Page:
A recent study conducted by Moz showed that the most popular sites for native advertising have minimums that reach well into the budget stratospheres. Though this would be hardly any problem for large brands, small businesses likely aren't ready to shell out $30,000 to invest in content on time. Even if they could afford it, such a pricey spot may not be the best use of limited funds.

On the other hand, thought leadership pieces are a cost-effective way to approach potential customers. Your marketing department or outside agency can arrange contributed pieces to prominent media outlets. To extend the effect of your dollar, social media content coupled with a small digital ad spend can help your brand reach targeted potential customers.

3. Audience

An effective campaign doesn't just reach millions of eyeballs, it reaches millions of the right eyeballs with the right message. This ever-so-elusive combination can be achieved with a clear picture of your audience and how to target them.

You'll be able to have the most control over who comes into contact with your content through content marketing.

Social platforms, such as Facebook and Twitter, allow you to home in your content to a precisely targeted audience at a specific time. For instance, you can even target to interests and behaviors of your potential customers, extending the reach of your content each time those potential customers engage. Combined with digital advertising's hyper-targeting abilities, you can make sure that your content reaches the right eyeballs.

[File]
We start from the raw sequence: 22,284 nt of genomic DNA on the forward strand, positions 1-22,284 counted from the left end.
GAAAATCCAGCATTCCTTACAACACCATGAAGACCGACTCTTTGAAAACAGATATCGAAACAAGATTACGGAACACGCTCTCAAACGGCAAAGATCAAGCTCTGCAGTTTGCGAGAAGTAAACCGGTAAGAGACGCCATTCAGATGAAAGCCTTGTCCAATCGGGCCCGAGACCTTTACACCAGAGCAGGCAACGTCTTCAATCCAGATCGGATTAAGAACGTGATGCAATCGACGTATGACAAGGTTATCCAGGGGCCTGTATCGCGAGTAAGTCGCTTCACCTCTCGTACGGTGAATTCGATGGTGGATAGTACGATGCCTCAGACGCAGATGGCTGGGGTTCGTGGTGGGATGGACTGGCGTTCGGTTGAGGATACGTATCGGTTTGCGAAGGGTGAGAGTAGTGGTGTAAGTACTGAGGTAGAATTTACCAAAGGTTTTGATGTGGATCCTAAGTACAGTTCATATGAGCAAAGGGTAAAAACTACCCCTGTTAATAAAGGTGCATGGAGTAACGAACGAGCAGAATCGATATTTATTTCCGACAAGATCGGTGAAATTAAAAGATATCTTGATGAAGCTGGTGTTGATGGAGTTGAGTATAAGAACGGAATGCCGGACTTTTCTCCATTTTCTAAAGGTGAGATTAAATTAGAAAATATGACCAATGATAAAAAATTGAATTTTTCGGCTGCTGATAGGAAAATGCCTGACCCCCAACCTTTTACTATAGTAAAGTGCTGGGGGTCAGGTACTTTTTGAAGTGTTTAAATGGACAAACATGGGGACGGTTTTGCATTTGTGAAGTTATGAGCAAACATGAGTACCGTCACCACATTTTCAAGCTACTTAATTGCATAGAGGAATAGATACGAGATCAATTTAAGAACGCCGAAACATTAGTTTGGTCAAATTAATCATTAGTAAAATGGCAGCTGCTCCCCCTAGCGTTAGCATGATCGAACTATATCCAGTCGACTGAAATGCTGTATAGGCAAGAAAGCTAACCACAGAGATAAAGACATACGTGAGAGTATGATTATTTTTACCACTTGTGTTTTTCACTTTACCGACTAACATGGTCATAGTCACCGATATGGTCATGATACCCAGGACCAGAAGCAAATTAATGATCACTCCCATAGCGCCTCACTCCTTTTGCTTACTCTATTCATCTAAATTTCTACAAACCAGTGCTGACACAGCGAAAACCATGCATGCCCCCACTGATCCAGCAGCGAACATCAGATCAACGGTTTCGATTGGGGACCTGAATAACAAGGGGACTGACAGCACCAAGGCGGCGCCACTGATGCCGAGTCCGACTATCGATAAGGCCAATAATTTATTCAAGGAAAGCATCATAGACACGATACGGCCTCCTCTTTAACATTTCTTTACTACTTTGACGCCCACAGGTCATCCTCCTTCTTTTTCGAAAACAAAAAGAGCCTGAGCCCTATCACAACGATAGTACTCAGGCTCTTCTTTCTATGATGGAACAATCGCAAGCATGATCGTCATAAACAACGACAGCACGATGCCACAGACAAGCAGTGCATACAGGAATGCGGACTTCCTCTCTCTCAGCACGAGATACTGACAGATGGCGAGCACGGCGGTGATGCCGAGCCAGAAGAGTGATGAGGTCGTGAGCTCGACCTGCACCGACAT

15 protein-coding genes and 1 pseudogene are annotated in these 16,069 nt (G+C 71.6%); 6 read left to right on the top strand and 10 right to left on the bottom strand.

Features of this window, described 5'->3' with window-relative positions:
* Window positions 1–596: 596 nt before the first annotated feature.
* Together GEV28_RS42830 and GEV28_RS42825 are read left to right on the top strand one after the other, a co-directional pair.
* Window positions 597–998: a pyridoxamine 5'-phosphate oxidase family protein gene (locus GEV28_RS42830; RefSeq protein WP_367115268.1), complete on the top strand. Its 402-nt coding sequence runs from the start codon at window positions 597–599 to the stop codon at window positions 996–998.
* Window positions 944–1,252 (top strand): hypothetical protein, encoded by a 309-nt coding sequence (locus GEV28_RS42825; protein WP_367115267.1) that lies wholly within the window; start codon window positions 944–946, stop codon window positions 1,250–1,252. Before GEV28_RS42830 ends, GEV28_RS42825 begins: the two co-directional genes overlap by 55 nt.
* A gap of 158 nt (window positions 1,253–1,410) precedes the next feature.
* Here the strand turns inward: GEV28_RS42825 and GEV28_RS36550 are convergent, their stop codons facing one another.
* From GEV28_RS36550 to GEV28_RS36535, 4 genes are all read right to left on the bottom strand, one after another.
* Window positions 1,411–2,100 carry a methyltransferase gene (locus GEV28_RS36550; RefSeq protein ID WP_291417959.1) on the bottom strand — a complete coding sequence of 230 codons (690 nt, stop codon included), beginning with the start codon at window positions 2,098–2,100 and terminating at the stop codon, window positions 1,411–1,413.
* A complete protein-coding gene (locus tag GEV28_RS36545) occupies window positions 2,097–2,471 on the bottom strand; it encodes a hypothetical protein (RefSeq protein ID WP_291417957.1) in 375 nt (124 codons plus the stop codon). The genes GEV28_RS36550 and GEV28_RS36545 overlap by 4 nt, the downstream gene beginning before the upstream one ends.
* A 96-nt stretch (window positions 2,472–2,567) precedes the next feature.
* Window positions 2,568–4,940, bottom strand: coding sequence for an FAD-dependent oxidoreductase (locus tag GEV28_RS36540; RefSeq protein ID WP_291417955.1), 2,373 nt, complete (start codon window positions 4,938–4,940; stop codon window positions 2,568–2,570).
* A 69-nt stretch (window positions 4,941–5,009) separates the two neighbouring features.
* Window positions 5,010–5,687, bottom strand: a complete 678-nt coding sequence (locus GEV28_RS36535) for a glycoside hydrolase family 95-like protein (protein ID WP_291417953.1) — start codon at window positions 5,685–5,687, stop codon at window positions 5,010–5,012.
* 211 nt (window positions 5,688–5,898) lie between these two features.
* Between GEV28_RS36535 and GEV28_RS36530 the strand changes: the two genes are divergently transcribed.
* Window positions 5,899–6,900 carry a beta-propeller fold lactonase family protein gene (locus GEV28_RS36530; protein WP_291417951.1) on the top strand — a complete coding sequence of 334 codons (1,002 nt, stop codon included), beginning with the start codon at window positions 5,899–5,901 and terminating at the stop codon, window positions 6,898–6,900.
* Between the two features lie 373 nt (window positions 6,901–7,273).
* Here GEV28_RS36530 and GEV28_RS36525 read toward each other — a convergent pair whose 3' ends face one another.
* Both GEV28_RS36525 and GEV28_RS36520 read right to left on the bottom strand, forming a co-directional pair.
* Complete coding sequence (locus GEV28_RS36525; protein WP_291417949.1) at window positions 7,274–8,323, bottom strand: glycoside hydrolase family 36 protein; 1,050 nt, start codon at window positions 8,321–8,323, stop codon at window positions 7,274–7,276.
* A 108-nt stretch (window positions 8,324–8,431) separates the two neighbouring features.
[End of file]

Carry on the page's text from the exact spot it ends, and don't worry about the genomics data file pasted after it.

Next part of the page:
Native advertising can bring you a large audience, but ensuring that the audience is a quality audience can be trickier. The modes and levels of targeting will depend on the site hosting the content, so make sure that you can target your ad beyond simple demographics. Integration is also limited with native advertising; campaigns are often stand-alone and appear on just one site.

If you want to extend your content's reach, you need to either come up with a new campaign or promote the content on your own.

* * *

In the ever-changing marketing landscape, it can be difficult to find the magical formula. Content marketing and native advertising should be able to work together to help put your brand in contact with the most potential customers. Whichever side you choose, keep in mind to ensure that all strategies should integrate back to your organization's vision—not operating separately.


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Lindsey Groepper is president of BLASTmedia, a PR and content marketing agency.

LinkedIn: Lindsey Groepper

Twitter: @lindseygroepper

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Comments

  • by James Wed Oct 14, 2015 via web

    An interesting article, but you're comparing apples and pears. Native is a valuable tool for helping consumers see the content that brands create. It is part of the content ecosystem, not instead of.

    The comparison with social media target is also inaccurate since Native ads (depending on the media owner) can be targeted based on behaviour, interests as well as old fashioned demo's.